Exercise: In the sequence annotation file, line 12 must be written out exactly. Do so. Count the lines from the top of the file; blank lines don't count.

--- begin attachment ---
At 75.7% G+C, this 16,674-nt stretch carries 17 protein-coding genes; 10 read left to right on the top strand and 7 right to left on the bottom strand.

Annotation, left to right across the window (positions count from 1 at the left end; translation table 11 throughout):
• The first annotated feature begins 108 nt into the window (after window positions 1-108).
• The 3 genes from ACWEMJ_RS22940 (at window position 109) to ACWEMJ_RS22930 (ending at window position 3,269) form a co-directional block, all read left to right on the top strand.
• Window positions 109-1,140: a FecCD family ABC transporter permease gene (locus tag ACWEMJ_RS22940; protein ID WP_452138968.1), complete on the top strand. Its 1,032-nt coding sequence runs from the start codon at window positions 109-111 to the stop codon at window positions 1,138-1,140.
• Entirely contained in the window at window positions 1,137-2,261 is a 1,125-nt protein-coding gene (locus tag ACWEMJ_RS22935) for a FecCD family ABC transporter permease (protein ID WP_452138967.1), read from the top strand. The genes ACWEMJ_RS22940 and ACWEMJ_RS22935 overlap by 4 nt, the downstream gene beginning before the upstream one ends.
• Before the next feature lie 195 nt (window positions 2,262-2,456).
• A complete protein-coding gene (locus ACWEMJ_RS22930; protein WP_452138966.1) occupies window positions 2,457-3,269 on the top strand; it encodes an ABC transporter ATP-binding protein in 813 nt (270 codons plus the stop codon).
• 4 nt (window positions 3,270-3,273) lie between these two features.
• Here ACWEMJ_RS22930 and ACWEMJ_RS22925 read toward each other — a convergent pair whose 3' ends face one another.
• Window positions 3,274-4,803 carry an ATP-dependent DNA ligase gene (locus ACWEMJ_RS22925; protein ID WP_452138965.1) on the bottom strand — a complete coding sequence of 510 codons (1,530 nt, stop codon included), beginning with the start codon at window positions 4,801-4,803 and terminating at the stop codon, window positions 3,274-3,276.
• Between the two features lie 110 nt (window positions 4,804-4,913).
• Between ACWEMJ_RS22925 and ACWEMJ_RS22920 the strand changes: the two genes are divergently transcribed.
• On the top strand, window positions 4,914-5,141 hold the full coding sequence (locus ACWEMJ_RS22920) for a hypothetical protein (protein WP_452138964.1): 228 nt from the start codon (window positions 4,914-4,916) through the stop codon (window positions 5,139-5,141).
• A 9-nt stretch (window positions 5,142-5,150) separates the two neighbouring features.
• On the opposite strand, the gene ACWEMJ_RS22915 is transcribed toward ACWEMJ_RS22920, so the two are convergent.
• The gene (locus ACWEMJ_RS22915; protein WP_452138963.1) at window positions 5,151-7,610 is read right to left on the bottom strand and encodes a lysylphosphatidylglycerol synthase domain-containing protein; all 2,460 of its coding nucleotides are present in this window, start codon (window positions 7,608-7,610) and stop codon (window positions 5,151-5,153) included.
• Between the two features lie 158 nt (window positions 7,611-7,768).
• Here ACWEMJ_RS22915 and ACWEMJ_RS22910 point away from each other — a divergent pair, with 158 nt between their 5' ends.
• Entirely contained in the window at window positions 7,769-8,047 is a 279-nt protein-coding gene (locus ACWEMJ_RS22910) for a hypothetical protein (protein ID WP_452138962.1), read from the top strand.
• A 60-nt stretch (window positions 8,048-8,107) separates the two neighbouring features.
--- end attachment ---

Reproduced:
• Between the two features lie 110 nt (window positions 4,804-4,913).